One of the Dumber Arguments I've Heard

At the risk of being radically misunderstood, I must comment on an argument that I have run across many times regarding homosexuality.

The radically misunderstood part is that my comments have nothing to do with homosexuality itself. I don't intend to address homosexuality per se at all on this blog. If you want to witness people calling each other names go to some political pundit's blog.

But I am an English teacher, and I get tired--oh, so tired--of illogical arguments. And I consider this particular argument to be illogical.

So, here we go: I recently picked up Neal Boortz's book Somebody's Gotta Say It. He's a libertarian. I'm a libertarian. Why not? I became rapidly disenchanted. There's a few too many assumptions floating about the book, which is probably why I don't read books by pundits in the first place.

This particular assumption goes something like this: Homosexuality is not a choice (this is the claim part of the argument; it can be refuted or supported) because no one would choose to be ostracized by society (this is the silly part of the argument).

No one would choose to be ostracized by society.

Really?

Oh, yeah?

This is not the first time I have encountered this argument; it always astonishes me. Even when I was in my 20's and supposedly more naive than I am now, I never could give credence to this argument or take seriously the people who proposed it.

My first thought is always, Uh, what about the history of, I don't know, the human race?

The fact is people have been making choices that ostracize them from their societies, families, cultures, and planet earth since, well, since the first scientist made a claim that annoyed his government and the first hippie went over the proverbial wall and the first artist sat around going, "I'm not going to hunt bison. I'm going to paint them."

The Impressionists ostracized themselves from the powers that be in the arts--until they singlehandedly created the picture postcard industry. (Okay, not really.) Thomas Hardy ostracized himself from British society when he published Jude the Obscure (although it could have just been Hardy's personality; he ostracized himself from his wife as well). Tons of religious leaders (including Joseph Smith) ostracized themselves from 19th century American society with their unique sexual practices. And then there's all those people who have changed their political parties or their religious affiliations or, gosh, their dietary habits and ostracized themselves from their families/friends/societies.

According to the "No one chooses to be ostracized" argument, the chick from My Big Fat Greek Wedding would never have even contemplated marrying a non-Greek since the moment she did WHAM! possible ostracisim.

Now, you could argue that the chick from My Big Fat Greek Wedding didn't suffer very long from her decision but what's the rule here? If people don't suffer long, it must be choice, but if they do suffer long, it isn't?

The second possible refutation would be, "But, Kate, most of your examples are edgy, culture-changing personalities. What about ordinary people who just wish to live within the status quo?"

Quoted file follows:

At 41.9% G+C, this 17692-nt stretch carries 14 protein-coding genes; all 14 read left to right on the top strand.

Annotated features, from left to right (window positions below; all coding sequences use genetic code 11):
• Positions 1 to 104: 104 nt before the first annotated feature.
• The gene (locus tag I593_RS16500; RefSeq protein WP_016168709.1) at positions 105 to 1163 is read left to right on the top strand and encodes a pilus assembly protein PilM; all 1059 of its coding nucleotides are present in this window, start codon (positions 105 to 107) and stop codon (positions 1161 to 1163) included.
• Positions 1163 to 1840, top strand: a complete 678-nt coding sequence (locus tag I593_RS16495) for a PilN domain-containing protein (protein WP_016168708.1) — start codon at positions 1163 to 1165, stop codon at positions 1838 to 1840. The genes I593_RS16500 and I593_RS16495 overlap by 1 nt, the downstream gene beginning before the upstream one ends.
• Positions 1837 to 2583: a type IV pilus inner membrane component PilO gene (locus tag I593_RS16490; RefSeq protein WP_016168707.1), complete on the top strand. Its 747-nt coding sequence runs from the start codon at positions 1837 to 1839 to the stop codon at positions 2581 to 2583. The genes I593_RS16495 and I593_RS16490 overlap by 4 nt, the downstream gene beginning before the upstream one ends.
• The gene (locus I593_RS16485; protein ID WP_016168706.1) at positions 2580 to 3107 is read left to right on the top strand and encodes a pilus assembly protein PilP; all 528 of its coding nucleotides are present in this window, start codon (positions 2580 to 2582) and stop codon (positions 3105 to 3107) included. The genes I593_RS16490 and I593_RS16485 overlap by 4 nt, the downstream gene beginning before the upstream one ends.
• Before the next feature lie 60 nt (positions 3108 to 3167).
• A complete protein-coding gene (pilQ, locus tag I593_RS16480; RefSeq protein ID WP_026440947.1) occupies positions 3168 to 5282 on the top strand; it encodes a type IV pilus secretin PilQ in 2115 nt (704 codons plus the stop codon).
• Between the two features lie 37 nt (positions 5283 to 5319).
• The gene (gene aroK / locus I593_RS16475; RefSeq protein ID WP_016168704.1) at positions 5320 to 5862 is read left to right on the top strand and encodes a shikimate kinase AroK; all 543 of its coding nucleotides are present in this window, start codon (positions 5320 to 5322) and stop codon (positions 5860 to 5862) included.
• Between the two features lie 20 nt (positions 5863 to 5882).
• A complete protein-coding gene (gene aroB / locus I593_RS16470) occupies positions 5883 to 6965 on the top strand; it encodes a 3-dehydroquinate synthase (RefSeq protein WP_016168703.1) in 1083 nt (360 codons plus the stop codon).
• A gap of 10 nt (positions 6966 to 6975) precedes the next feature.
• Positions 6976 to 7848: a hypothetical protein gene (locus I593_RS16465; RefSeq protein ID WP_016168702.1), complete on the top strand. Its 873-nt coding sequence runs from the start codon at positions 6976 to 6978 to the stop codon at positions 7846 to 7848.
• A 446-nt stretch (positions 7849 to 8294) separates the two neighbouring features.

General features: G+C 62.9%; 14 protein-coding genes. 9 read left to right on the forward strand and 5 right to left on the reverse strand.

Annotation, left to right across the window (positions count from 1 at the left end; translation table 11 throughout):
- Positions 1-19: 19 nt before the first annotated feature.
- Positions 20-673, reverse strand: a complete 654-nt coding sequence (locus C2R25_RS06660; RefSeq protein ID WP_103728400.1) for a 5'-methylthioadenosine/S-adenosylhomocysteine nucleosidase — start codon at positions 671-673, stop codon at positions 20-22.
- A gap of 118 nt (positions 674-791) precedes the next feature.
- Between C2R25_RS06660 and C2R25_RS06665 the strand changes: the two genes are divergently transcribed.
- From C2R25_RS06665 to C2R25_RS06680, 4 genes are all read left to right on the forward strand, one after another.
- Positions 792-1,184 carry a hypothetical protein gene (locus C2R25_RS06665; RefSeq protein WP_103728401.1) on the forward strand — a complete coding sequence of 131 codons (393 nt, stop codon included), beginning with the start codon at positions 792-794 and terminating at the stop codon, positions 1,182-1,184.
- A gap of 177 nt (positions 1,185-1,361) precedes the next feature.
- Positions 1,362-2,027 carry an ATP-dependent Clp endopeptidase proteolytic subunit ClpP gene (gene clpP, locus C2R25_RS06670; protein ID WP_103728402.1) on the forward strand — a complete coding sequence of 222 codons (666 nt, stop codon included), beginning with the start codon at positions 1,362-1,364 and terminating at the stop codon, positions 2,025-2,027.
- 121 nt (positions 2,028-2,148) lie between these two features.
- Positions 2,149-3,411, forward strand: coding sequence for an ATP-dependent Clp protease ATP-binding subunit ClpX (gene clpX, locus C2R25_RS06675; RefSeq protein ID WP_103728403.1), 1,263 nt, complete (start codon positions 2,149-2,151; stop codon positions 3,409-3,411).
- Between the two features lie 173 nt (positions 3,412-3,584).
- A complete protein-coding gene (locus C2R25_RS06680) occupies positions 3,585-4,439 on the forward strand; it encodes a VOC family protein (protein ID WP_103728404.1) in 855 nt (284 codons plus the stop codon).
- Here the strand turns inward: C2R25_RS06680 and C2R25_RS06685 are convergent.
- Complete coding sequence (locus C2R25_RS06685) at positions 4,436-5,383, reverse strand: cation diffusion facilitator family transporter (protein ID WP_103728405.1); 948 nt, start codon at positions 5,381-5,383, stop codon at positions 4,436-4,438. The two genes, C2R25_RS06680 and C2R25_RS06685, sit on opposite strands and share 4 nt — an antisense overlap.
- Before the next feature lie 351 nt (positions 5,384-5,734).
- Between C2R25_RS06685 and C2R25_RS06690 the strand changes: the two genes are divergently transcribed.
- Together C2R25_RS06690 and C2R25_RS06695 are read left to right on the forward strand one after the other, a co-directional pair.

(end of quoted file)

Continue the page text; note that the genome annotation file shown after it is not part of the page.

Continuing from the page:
Well, I believe that even ordinary people who want to live within the status quo are desirous of an identity. You don't have to be a teenager or Picasso to define yourself by what you are not or by what will meet your desires.

Again, I am not going to argue here whether homosexuality is right/wrong, choice/non-choice. I simply don't believe that since people don't like negatives, every negative effect in their lives is therefore not the result of a personal choice. I realize that many people don't anticipate negative effects. But there are still many, many people in this world who anticipate the negative and still make the choice.(For several years after breaking with the Catholic Church, Martin Luther suffered intense psychological depression; he believed he was hounded by the devil--how's that for a negative effect?)

To go to the furthest extreme of this argument, let's take drug or gambling addicts. They ruin their healths, go into debt, lose their jobs, disappoint their families, and, possibly, undermine the fabric of society, yadda, yadda, yadda, and what, you think they did it because they didn't get a buzz? It just kind of happened to them?

Here's my stance: I think discussions about human nature would go a lot better (meaning, from my perspective, make more sense) if all arguments would start from the proposition that culture is not the final determinant for how a human being will behave: destructively or not.

FARES, FESTIVALS & OTHER FROLICS

3 comments:

Eugene said...

Here's another good example: a Syrian Jewish community in Brooklyn that ostracizes anybody who marries outside the faith. And they mean it.

A calvinist preacher said...

There would be no such sanction as ostracization if people did not at least occasionally choose it.

Why is it chosen, though? The answer to THAT question is one of the more intriguing sources of insight into the human character.

Anonymous said...

A Calvinist preacher your question is one of the very things sociologist have been trying to uncover forever and a day.